What a joy it was to work with K-2 teachers at Pleasant View Elementary in Red Lion, PA right around Thanksgiving. We spent two days together planning and teaching small group reading lessons. We worked with the same groups two days in a row, so teachers could experience how to plan for connected lessons. The kindergarten group read a little book titled Fruit Salad and did interactive writing one day; the next day they reread the book and wrote a page independently about the book. Our focus was phonological and phonemic awareness and helping students apply what they know about sounds to reading and writing.
In 1st grade, the group read The Hungry Puppy, and worked on using word parts to decode words. I used puzzle pieces made from laminated sentence strips to help kids look at word parts and blending those parts together to read new words.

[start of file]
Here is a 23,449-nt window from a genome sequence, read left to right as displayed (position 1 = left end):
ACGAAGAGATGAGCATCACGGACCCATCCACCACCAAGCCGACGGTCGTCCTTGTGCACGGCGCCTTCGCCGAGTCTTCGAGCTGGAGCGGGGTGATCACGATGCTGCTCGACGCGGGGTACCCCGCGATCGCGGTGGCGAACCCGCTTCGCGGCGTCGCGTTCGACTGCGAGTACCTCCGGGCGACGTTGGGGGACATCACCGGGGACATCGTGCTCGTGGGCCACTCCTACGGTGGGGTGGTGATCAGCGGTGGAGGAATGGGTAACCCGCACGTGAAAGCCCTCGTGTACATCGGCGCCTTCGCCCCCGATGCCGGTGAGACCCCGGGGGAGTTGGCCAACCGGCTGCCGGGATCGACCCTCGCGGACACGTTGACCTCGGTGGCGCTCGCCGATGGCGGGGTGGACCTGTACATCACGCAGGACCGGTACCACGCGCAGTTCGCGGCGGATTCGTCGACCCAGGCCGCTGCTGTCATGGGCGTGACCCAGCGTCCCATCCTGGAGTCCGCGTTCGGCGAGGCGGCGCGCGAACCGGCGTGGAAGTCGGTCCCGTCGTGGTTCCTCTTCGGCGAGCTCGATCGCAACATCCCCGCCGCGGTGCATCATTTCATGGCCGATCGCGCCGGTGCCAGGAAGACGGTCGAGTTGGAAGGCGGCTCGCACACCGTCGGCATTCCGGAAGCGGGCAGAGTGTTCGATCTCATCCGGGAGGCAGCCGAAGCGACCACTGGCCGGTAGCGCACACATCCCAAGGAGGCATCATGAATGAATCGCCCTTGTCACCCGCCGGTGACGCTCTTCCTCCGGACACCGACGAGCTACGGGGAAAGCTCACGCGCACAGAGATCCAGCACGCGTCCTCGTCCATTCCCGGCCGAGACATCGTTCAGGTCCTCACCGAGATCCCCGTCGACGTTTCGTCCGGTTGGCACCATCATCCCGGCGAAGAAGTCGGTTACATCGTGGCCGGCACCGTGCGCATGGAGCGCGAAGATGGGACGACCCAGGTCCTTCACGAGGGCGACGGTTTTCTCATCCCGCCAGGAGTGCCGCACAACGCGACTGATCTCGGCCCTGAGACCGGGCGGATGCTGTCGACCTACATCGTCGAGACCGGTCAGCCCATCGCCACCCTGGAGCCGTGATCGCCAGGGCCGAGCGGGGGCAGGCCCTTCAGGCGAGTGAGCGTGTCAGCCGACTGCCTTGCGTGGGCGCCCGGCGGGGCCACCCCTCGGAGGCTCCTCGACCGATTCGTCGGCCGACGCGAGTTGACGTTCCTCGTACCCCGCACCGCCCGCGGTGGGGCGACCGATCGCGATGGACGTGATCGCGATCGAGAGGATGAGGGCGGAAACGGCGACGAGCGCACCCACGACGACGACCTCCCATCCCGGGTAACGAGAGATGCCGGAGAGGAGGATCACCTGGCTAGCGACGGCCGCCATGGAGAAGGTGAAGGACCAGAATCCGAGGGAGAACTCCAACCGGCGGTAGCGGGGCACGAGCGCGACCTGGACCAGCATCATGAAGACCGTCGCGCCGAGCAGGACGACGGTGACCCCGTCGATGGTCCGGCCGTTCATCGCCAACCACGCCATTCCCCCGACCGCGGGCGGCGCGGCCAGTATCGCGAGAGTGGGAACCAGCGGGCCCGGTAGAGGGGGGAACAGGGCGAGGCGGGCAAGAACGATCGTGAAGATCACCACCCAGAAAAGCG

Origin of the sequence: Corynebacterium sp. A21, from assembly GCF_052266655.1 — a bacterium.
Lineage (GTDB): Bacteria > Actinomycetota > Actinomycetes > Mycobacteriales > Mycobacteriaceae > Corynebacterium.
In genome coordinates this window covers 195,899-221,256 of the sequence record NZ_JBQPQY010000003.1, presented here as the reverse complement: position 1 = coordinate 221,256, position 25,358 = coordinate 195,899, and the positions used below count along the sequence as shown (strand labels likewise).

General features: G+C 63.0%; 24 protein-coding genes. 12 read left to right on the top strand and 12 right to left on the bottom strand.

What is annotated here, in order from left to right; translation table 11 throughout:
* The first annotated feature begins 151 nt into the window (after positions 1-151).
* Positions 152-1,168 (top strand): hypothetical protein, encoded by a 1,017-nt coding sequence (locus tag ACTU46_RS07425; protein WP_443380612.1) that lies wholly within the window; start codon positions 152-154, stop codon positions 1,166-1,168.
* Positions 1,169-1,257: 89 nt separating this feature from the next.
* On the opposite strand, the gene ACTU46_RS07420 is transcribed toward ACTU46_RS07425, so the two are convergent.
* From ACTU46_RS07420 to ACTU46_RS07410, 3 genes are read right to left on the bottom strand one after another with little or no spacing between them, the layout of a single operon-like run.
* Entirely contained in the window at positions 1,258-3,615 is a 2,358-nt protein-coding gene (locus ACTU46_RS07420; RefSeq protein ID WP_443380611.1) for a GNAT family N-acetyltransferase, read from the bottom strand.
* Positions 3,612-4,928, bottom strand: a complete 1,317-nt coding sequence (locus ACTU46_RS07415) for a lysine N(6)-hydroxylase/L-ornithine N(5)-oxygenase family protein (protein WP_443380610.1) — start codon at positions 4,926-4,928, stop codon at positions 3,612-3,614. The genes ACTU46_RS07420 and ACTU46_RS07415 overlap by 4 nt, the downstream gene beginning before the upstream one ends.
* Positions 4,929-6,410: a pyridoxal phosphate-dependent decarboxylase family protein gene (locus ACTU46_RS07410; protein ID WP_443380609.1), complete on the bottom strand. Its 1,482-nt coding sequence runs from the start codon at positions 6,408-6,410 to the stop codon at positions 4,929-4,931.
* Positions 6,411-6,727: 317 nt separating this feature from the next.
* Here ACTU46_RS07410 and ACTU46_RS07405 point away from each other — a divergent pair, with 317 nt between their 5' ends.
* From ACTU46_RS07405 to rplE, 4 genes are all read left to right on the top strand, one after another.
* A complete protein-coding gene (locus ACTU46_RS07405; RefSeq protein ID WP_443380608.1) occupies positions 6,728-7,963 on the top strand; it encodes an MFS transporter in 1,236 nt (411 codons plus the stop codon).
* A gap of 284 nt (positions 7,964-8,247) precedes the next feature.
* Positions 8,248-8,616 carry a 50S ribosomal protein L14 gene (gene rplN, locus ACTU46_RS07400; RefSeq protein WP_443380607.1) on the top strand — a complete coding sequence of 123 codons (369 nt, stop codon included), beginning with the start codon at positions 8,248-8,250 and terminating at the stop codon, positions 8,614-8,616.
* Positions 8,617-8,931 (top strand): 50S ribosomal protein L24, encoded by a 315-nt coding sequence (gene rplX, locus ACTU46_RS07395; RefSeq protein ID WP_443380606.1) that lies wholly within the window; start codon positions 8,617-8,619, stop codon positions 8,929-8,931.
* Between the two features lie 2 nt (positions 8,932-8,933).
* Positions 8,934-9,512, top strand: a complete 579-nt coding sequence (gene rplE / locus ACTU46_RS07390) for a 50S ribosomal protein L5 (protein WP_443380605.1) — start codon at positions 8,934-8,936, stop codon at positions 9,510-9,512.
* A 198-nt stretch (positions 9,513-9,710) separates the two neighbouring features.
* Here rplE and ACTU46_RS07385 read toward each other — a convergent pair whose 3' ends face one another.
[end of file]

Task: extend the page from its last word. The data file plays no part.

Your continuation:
Our 2nd grade lessons focused on helping children “try the other sound” when decoding. These students were often using the short vowel sound to decode, but weren’t flexible in trying the long vowel sound if the short one didn’t make a word that makes sense. Our prompt was, “Try the other sound and make it make sense.” Students read part of a nonfiction book titled Eggs in this lesson. One day we created a “Try the Other Sound” chart of short and long vowel sounds in whole group because most students in the classroom needed this strategy. Then we helped one group apply this in small group the next day using small copies of that larger anchor chart.
Although our lessons focused mostly on phonics over these two days, this was what the groups we worked with needed. We included a “phonics warmup” before students read or wrote. For more ideas on these phonics warmups and information on how to choose a focus in small group instruction, see my book, Making the Most of Small Groups.